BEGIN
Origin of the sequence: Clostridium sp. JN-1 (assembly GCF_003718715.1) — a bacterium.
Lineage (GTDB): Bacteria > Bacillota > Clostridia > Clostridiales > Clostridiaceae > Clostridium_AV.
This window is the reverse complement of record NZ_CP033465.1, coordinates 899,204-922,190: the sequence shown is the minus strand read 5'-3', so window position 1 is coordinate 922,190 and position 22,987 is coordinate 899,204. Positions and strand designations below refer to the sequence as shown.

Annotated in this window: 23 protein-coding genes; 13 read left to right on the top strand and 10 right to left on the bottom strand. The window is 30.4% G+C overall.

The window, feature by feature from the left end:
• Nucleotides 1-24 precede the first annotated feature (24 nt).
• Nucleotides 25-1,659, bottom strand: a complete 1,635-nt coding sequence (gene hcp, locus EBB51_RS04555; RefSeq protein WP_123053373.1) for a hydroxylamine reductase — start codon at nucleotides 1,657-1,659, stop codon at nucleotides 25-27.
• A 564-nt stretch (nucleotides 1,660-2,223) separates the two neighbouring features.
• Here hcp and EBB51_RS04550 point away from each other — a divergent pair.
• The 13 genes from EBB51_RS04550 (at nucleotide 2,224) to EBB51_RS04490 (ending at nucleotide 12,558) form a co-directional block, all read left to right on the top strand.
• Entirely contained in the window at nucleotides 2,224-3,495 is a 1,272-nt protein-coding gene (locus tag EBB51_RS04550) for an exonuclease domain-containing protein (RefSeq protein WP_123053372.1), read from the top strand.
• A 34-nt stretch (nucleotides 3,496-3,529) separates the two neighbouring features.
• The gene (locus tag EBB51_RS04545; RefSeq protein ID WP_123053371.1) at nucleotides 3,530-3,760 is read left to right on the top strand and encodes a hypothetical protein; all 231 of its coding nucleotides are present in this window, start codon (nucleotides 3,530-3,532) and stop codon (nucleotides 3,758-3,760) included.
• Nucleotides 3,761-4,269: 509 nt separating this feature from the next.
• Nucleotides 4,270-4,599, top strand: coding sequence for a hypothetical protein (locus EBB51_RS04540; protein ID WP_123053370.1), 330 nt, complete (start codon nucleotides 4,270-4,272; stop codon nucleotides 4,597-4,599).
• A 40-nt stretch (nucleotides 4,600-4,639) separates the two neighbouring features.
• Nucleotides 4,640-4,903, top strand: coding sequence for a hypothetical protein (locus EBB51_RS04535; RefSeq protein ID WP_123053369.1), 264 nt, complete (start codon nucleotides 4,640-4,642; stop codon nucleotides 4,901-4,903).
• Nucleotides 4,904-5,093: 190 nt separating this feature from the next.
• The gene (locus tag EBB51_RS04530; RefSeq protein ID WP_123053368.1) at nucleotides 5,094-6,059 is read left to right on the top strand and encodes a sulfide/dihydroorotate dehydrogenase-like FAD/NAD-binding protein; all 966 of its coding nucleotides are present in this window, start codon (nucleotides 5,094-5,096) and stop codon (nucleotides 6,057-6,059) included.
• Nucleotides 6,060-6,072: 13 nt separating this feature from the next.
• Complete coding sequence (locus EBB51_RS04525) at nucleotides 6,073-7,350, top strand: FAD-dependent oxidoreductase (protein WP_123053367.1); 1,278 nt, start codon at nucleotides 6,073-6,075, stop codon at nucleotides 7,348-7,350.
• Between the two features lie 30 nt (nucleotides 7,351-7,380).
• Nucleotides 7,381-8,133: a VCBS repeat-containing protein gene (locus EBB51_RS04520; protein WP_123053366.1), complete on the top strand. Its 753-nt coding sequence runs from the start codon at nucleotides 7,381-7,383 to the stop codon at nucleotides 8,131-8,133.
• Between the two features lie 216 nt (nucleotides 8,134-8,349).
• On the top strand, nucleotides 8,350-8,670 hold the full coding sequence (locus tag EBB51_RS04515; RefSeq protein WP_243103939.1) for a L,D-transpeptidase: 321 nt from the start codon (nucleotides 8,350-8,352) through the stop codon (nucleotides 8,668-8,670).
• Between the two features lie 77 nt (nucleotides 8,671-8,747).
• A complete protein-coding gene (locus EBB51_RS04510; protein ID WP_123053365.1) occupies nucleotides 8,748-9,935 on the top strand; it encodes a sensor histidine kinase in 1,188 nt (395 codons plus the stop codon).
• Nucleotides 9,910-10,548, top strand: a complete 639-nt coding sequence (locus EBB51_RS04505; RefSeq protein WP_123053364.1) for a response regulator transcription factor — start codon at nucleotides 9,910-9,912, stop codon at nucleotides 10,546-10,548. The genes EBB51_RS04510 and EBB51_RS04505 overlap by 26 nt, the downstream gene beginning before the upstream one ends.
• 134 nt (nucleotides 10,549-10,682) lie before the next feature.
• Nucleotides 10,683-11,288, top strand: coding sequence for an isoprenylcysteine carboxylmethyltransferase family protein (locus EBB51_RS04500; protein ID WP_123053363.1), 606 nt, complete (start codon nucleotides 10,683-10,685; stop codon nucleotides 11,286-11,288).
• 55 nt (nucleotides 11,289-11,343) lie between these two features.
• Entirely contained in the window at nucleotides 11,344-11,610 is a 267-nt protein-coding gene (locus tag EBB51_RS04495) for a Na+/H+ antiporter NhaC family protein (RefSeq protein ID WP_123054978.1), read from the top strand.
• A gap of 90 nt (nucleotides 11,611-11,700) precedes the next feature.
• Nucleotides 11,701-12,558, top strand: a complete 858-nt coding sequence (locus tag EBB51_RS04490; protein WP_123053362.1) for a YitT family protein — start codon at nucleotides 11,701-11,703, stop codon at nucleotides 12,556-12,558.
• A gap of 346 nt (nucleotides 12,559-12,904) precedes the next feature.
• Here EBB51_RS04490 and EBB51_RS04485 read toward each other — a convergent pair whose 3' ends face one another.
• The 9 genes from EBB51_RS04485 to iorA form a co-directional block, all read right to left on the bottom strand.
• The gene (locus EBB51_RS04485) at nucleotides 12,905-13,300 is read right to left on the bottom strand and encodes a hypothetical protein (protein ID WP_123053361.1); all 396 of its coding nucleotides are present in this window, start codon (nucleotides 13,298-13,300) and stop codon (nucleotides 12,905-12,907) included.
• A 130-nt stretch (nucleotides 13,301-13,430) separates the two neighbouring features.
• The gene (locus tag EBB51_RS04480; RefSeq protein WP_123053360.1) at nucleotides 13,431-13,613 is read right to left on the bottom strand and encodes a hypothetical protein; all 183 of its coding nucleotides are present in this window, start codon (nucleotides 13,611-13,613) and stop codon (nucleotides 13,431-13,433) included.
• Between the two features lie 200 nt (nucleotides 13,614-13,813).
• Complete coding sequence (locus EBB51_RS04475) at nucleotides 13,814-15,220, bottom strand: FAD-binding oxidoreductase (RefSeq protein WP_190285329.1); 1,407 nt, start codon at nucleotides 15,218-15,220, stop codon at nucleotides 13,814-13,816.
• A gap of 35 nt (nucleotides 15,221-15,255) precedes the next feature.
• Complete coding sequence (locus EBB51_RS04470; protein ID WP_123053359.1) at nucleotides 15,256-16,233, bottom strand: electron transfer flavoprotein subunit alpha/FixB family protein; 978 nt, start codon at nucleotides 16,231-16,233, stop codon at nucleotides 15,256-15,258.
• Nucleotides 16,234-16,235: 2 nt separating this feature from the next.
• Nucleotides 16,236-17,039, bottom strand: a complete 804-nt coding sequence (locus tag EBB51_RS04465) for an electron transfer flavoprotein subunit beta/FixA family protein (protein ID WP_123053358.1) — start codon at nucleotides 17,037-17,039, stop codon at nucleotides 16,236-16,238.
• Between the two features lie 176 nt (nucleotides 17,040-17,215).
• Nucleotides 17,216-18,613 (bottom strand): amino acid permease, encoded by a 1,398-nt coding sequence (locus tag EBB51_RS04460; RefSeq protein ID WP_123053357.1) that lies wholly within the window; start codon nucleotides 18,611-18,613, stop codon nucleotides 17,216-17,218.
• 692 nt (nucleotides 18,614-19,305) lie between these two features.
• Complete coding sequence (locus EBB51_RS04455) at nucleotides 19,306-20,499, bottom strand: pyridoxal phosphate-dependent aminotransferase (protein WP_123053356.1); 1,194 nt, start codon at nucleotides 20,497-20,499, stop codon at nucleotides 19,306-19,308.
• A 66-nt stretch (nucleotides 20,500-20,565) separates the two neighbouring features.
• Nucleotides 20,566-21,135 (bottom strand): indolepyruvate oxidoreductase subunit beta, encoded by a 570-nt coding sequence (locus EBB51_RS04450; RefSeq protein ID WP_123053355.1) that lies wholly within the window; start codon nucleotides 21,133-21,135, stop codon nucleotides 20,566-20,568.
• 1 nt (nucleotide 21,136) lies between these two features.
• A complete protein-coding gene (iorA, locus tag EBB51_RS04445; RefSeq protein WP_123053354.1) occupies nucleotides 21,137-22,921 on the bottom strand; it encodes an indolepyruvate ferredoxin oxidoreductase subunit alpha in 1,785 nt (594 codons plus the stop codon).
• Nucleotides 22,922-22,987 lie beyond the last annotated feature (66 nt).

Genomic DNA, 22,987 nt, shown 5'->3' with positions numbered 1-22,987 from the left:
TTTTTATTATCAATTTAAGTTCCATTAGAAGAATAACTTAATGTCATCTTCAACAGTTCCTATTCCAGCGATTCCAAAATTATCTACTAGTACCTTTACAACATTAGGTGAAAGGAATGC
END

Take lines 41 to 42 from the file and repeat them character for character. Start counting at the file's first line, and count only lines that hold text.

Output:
• Between the two features lie 200 nt (nucleotides 13,614-13,813).
• Complete coding sequence (locus EBB51_RS04475) at nucleotides 13,814-15,220, bottom strand: FAD-binding oxidoreductase (RefSeq protein WP_190285329.1); 1,407 nt, start codon at nucleotides 15,218-15,220, stop codon at nucleotides 13,814-13,816.